Why England Will Never Win Another Football Trophy
England fans have now had a couple of months to let the fact that their national team will not be attending Euro 2008 football tournament sink in. Instead of climbing onto planes and trains bound for Austria and Switzerland, English football fans will spend June of 2008 sitting in front of their television sets swigging imported lager and resentfully wondering where it all went wrong.
And that’s where the problem lies. Not in the agonizing over the game England could so easily have won, but in England’s reliance on all varieties of imports. Many English football supporters make the mistake of thinking the rude good health of the English Premiership in some way proves the rude good health of English football in general. After all, England boasts the world’s richest football league, and the richest club in the world in the form of Arsenal.
However the strength of the English premier league is probably the main source of the rot in English football. To prove this point all we need to do is turn back the clocks to the 1960s and investigate the state of English club football.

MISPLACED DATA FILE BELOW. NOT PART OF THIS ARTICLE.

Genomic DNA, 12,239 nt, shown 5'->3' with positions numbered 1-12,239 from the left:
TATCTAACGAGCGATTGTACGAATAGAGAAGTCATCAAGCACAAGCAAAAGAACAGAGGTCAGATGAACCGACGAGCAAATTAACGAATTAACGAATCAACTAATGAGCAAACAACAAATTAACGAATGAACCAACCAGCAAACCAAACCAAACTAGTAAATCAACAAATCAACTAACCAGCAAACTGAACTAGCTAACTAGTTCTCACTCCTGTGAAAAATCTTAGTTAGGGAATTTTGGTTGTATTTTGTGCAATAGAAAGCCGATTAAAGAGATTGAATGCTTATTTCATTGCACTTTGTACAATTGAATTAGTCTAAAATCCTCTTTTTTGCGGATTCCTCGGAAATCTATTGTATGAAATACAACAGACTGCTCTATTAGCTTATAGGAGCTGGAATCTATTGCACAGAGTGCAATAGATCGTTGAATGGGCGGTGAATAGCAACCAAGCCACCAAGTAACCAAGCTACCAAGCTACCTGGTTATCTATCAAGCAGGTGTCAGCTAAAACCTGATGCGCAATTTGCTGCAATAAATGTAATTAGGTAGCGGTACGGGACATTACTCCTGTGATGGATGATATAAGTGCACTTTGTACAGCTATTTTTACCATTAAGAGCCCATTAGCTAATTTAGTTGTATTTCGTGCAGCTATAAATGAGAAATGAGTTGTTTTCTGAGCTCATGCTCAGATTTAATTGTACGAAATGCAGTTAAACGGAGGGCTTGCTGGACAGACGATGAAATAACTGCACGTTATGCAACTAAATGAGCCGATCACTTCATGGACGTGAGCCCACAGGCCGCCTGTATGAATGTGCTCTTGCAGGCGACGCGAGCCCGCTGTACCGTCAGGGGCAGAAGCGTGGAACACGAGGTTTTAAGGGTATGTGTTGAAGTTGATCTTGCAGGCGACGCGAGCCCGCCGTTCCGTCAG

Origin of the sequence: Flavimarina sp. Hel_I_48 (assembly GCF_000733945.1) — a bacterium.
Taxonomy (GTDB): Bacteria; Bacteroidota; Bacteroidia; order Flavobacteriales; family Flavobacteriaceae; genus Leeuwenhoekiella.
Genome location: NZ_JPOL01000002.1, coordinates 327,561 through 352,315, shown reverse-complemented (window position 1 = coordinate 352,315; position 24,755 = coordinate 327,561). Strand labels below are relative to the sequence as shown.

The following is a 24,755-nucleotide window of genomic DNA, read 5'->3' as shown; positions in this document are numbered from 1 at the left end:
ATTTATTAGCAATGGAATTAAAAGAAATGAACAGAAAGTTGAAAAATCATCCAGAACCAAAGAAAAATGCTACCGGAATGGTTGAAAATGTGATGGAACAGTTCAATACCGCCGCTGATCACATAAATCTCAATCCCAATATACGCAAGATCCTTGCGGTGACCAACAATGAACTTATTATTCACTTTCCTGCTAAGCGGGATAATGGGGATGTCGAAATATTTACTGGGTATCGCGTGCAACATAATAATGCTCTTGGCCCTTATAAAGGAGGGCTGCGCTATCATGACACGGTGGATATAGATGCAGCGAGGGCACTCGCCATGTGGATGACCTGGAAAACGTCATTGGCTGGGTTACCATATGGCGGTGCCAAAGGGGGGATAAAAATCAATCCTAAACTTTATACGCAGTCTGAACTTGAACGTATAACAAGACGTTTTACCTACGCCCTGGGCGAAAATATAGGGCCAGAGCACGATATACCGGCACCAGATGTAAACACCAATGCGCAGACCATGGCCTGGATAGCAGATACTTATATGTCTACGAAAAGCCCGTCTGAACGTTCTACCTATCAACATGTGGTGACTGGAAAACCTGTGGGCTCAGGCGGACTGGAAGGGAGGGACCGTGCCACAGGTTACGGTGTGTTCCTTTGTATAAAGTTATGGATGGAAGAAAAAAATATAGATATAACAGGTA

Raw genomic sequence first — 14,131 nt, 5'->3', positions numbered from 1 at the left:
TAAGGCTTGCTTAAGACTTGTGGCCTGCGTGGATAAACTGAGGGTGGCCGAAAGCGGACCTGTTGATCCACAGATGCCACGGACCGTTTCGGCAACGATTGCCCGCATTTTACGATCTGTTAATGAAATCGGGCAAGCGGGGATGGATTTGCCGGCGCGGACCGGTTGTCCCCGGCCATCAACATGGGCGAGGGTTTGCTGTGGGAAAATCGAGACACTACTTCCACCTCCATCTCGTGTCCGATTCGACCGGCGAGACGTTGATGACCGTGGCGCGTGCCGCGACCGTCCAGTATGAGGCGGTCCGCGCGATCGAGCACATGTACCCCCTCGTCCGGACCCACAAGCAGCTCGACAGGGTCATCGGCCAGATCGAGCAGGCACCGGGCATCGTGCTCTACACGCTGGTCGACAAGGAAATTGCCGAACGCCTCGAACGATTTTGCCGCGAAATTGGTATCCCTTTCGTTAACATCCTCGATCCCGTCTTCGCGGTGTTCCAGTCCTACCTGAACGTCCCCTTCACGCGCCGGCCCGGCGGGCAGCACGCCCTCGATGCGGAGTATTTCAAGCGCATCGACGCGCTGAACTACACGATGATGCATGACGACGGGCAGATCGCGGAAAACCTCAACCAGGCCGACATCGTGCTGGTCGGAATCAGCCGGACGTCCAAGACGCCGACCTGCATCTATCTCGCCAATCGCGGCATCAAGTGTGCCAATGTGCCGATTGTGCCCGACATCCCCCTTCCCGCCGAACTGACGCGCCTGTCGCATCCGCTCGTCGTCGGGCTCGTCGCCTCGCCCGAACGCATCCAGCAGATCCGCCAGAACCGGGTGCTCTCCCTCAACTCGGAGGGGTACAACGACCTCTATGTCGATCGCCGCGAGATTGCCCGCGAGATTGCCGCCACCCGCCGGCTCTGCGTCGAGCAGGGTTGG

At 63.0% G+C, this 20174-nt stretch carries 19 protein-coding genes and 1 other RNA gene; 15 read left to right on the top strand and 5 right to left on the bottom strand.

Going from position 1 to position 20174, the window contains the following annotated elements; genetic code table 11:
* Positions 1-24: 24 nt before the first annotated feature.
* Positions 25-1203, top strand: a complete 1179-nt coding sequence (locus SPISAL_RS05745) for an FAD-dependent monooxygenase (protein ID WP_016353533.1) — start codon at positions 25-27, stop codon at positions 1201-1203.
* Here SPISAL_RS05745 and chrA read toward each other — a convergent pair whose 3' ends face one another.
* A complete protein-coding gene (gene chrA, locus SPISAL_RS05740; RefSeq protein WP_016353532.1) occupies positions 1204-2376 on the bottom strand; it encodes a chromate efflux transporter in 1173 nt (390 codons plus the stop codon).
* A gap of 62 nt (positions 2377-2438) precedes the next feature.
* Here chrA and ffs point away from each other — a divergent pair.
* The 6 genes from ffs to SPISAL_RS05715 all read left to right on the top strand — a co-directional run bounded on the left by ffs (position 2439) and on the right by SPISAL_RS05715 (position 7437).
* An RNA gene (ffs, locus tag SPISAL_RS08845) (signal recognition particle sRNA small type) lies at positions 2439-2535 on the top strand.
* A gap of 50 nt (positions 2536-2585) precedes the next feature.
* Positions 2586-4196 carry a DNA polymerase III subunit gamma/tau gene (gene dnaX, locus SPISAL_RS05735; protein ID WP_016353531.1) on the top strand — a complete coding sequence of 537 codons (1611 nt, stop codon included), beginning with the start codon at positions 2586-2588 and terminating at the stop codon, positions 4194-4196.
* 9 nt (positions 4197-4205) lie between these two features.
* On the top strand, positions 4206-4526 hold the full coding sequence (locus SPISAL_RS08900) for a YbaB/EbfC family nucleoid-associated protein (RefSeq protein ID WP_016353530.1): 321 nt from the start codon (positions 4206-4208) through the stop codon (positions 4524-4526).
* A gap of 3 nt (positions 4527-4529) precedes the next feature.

During the 1960s English clubs began participating regularly in an array of new European club competitions. England’s top clubs achieved excellent results in Europe, with West Ham United claiming the Cup Winners Cup whilst Arsenal, Leeds United and Newcastle United lifted the Inter Cities Fairs Cup. Then in 1968 Manchester United became the first English club to lift the European Cup.
During this golden age of English club football, Bobby Moore became the first Englishman to hold football’s greatest prize aloft as England won the 1966 FIFA World Cup. What is interesting to note is that whilst English clubs have gone from strength to strength in European club competition, the England football side has since failed to achieve any sort of success on the global or European stage.
The reasons for this become apparent when one takes a look at the makeup of the teams that won the various European trophies in the golden World Cup winning era. Without exception all of these teams featured a majority of English players, with the odd import from Ireland, Wales or Scotland. Manchester United’s European Cup winning team of 1968, for instance, featured 8 Englishmen, two Irishmen and a Scotsman.
The team structures of England’s biggest clubs today paints เว็บแทงบอล a strikingly different picture. Once again using Manchester United as an example, one finds only four Englishmen in the side that lifted the Champions League Trophy in 1999. The remainder of the players hail from all corners of the globe.
Given this evidence it becomes difficult to dismiss the notion that the reason why England won the 1966 FIFA World Cup was because English clubs at the time actually allowed Englishmen to play at the top level. Today it seems as if English football has literally been invaded by foreign players, not to mention coaches and owners, meaning far fewer Englishmen are ever exposed to the highest levels of club football.